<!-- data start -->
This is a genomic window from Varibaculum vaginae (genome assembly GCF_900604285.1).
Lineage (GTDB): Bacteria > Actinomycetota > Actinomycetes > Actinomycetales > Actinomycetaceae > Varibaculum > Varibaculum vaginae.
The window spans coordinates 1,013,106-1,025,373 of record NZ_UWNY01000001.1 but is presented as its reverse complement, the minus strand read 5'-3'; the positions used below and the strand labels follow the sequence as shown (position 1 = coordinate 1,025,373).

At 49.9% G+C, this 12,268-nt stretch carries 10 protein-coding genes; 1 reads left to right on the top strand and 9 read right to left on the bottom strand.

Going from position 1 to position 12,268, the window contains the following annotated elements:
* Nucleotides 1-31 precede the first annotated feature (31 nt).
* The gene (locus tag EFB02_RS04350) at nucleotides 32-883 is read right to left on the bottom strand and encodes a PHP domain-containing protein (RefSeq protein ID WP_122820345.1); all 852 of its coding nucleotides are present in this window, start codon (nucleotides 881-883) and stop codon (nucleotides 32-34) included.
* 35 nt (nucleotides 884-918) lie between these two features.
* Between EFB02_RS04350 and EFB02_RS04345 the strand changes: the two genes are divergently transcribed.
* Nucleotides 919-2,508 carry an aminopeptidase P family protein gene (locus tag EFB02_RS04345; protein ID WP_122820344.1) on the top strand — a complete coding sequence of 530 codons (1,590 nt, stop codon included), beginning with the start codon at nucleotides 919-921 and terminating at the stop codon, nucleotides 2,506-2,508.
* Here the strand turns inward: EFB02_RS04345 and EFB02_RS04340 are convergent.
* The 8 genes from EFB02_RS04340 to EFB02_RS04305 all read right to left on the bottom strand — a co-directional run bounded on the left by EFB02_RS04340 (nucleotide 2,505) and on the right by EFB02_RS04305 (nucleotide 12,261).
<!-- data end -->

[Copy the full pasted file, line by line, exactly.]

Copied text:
This is a genomic window from Varibaculum vaginae (genome assembly GCF_900604285.1).
Lineage (GTDB): Bacteria > Actinomycetota > Actinomycetes > Actinomycetales > Actinomycetaceae > Varibaculum > Varibaculum vaginae.
The window spans coordinates 1,013,106-1,025,373 of record NZ_UWNY01000001.1 but is presented as its reverse complement, the minus strand read 5'-3'; the positions used below and the strand labels follow the sequence as shown (position 1 = coordinate 1,025,373).

At 49.9% G+C, this 12,268-nt stretch carries 10 protein-coding genes; 1 reads left to right on the top strand and 9 read right to left on the bottom strand.

Going from position 1 to position 12,268, the window contains the following annotated elements:
* Nucleotides 1-31 precede the first annotated feature (31 nt).
* The gene (locus tag EFB02_RS04350) at nucleotides 32-883 is read right to left on the bottom strand and encodes a PHP domain-containing protein (RefSeq protein ID WP_122820345.1); all 852 of its coding nucleotides are present in this window, start codon (nucleotides 881-883) and stop codon (nucleotides 32-34) included.
* 35 nt (nucleotides 884-918) lie between these two features.
* Between EFB02_RS04350 and EFB02_RS04345 the strand changes: the two genes are divergently transcribed.
* Nucleotides 919-2,508 carry an aminopeptidase P family protein gene (locus tag EFB02_RS04345; protein ID WP_122820344.1) on the top strand — a complete coding sequence of 530 codons (1,590 nt, stop codon included), beginning with the start codon at nucleotides 919-921 and terminating at the stop codon, nucleotides 2,506-2,508.
* Here the strand turns inward: EFB02_RS04345 and EFB02_RS04340 are convergent.
* The 8 genes from EFB02_RS04340 to EFB02_RS04305 all read right to left on the bottom strand — a co-directional run bounded on the left by EFB02_RS04340 (nucleotide 2,505) and on the right by EFB02_RS04305 (nucleotide 12,261).